ROAD TO 2021 LOCAL ELECTIONS INTERVIEW
Kingmaker with an eye on mayoral chain: Al Jama-ah says it won’t budge on its goals
Political party Al Jama-ah has key goals going into this year’s municipal elections: be a kingmaker on councils and, when other parties come knocking, don the mayoral chain. And that's non-negotiable.
In the November local government elections, Al Jama-ah is looking to extend its reach in the voter base, including in Johannesburg and Tshwane. The party wants to increase its share of the vote and potentially become kingmaker in several municipalities, said leader Ganief Hendricks in an interview with Daily Maverick.
The polls will be the party’s third municipal elections since its formation in 2007. In its first municipal campaign in 2011, it received 13,227 votes. In the 2016 municipal poll, its share rose significantly to 36,886 votes. “We are one of the few parties that’s growing, doubling in size every election, and there must be a good reason people have confidence in us,” said Hendricks via Zoom.
Al Jama-ah’s municipal election results:
Source: IEC website. Table by Suné Payne, Daily Maverick
Currently, the party has two councillors in the City of Cape Town, two in the City of Johannesburg, one in the eThekwini Municipality, one in Langalibalele Municipality (Estcourt), two in KwaDukuza Municipality, one in the Umdoni Municipality and another in the Msunduzi Municipality.
In 2019, the party gained its first seat in the National Assembly following the sixth democratic national and provincial elections. Hendricks took up the party’s sole seat.
Not party to the process
“Democracy is as important as free and fair elections,” said Hendricks about the party’s approach to the 2021 polls.
The party did not make a submission to the Moseneke inquiry to determine if free and fair elections could take place because, Hendricks said, other parties had already made their views known. However, the party would have preferred a one-week delay of the polls to allow a potential fourth wave to pass, he added.
The party also did not take part in the Constitutional Court process for an election postponement by the Electoral Commission until February 2022. Hendricks explained this was due to political parties having already made their views known on the matter, as well as the costs associated with a court application. “We’d rather use that R100,000 for campaigning.”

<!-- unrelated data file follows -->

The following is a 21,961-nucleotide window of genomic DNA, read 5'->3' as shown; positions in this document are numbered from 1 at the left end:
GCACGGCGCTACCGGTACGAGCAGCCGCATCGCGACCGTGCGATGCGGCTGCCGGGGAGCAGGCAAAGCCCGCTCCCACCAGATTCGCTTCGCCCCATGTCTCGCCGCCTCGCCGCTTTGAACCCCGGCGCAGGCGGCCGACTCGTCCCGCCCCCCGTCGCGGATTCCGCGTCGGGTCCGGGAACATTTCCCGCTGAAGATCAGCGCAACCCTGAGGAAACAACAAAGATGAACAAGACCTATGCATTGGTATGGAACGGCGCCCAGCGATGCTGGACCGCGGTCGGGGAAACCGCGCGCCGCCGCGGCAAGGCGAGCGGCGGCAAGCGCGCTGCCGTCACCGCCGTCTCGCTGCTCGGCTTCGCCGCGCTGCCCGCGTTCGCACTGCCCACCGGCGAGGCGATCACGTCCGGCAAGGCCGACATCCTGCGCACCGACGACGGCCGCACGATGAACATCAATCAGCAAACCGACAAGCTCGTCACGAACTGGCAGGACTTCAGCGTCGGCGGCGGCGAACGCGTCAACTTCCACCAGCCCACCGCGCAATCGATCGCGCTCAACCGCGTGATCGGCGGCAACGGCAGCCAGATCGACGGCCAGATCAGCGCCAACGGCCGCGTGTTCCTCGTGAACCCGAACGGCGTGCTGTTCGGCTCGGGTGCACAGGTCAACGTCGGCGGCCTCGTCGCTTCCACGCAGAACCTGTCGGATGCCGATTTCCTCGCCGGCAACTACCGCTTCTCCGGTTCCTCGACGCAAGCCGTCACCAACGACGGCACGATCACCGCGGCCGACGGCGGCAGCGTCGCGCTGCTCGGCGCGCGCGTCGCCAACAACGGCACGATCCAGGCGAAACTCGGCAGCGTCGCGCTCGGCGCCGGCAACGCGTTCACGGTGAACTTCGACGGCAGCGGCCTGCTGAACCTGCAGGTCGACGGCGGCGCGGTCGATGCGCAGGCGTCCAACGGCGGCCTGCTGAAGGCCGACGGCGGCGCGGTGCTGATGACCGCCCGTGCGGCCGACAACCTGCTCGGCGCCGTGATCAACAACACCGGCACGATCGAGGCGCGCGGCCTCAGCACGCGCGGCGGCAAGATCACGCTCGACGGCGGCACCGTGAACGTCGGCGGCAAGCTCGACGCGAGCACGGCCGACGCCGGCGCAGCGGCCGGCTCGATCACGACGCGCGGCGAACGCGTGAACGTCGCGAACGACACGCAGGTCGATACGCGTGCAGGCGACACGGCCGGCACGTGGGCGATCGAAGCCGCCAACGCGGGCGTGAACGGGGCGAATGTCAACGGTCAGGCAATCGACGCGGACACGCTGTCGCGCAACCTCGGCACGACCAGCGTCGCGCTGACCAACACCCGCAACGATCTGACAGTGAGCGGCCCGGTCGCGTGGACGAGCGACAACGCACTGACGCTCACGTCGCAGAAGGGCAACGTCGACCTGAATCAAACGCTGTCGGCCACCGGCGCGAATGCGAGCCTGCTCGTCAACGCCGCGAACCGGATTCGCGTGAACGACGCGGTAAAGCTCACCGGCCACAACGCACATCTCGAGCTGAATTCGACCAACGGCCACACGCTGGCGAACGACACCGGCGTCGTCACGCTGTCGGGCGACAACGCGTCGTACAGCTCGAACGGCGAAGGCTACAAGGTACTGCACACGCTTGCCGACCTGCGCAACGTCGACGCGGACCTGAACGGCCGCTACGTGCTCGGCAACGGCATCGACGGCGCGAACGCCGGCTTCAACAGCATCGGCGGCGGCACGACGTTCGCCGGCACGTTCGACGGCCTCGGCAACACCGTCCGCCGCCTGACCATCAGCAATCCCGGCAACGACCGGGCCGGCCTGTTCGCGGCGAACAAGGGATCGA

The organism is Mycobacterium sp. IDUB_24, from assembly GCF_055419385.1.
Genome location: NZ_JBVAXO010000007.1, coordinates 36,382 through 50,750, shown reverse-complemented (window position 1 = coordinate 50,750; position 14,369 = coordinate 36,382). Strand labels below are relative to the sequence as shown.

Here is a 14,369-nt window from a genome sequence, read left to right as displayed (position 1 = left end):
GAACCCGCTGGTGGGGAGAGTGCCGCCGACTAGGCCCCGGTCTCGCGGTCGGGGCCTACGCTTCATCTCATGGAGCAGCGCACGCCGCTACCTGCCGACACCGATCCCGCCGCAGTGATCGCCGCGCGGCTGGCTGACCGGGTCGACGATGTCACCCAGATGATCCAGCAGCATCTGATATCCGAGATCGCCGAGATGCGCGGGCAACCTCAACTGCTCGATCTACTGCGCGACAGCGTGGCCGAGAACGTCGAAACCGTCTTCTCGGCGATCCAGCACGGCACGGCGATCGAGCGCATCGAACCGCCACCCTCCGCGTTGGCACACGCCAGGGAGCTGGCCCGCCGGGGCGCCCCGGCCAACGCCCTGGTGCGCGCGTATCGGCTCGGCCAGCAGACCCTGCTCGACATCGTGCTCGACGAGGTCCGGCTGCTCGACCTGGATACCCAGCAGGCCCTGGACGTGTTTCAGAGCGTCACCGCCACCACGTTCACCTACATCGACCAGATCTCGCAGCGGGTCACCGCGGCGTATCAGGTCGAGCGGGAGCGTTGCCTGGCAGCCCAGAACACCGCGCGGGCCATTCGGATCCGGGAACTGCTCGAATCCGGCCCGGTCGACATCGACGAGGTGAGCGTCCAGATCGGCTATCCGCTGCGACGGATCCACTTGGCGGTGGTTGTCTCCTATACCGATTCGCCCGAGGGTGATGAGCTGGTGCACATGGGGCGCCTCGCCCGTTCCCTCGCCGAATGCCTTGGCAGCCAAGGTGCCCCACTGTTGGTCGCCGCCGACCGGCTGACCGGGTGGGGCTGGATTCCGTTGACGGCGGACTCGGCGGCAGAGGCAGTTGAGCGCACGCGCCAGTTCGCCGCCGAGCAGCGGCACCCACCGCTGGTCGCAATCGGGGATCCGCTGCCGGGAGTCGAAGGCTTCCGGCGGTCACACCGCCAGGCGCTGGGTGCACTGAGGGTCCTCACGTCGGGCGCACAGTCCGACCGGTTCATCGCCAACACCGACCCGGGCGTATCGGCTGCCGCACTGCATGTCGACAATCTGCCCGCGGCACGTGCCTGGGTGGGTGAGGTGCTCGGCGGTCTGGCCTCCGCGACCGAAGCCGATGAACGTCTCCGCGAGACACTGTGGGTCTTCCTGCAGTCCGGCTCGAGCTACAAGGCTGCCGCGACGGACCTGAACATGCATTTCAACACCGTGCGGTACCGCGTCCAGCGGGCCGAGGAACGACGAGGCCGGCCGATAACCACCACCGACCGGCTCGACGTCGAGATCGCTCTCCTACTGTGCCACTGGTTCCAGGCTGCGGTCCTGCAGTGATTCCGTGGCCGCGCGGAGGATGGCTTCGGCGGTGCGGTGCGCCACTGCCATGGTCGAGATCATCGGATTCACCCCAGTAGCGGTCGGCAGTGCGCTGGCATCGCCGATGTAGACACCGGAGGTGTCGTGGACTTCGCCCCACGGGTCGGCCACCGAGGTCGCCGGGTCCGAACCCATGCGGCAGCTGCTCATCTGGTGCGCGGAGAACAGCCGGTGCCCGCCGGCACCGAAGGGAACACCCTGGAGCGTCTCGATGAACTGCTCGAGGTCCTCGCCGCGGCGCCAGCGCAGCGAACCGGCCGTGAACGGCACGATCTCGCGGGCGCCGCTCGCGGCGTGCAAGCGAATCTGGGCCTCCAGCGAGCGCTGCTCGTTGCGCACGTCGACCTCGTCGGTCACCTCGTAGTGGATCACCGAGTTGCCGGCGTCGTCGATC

Thus the party relied on the Constitutional Court’s judgment – that the elections must be held no later than 1 November. This delay, and the reopening of the candidate registration process, allowed Al Jama-ah to register a candidate who had moved from Cape Town to Gqeberha.
Hendricks confirmed the party has 1,000 candidates in five provinces.
One of the party’s big focus areas is Tshwane, home of the country’s administrative capital – a “new territory”, as Hendricks describes it. Here it wants four seats on the tightly contested council. “We’ve never had a seat before and those four seats will be sought after by the EFF, ANC and the DA – no one will ever have an outright majority,” he said. With the work the party has been doing in the city, Hendricks is confident “that we are going to get the four seats”.
With those four seats Al Jama-ah wants to become kingmaker in Tshwane. In Johannesburg, its goal is 10 seats. In the Nelson Mandela Bay Municipality the party is aiming for three, which could tip the scales in favour of a coalition deal with other parties.
Hendricks told Daily Maverick that in the City of Cape Town the party hoped the ANC would have enough votes so that the difference between the ANC and incumbent DA would be 15 seats. “And if we have the 15 seats, we can then be the kingmakers.” But, he added, “this time around we want to wear the [mayoral] chain”. Hendricks is the party’s candidate for mayor of Cape Town.
The party had been using loud-hailing car convoys to spread its message in the run-up to the elections. It also used Facebook and had an online radio station to reach voters, although it felt the Independent Communications Authority of South Africa (Icasa) “must give political parties a temporary broadcasting licence, at least one month before the elections, so we can do our messaging properly”.
Hendricks said getting onto radio stations was expensive, and then limited times were given for messaging. The party would be writing to Icasa to request a dozen temporary frequencies be opened to help “messaging, to help campaigning and to help our democracy”.
The party is also putting up campaign posters and producing pamphlets with information about candidates.
“We don’t want to make any promises, we want to tell people what we’ve done and what we’re doing – and we’re doing quite a lot at the moment.”
Al Jama-ah is a political party that aligns itself with Islam. However, Hendricks told Daily Maverick that while the majority of members followed the Islamic faith, it was a “political platform” for everyone. Hendricks said the party was approached by Griqua tribes in the Northern Cape to use the party as a platform – in turn gaining support for the party in the province.
Marriages and municipalities
But what has the party done as representative for its communities?
“We changed the laws on maintenance, we are looking at the problems with regard to religious marriages, which are not recognised,” said Hendricks, referring to the Marriages Act, which seeks to recognise Muslim marriage rights.
“We are involved with tackling the municipalities who are polluting our rivers… we take them to the director of environmental enforcement,” said Hendricks, adding that this would benefit communities.
With all of the work the party had been doing, “we feel that we would be able to do a good job if we are elected ward councillors”. DM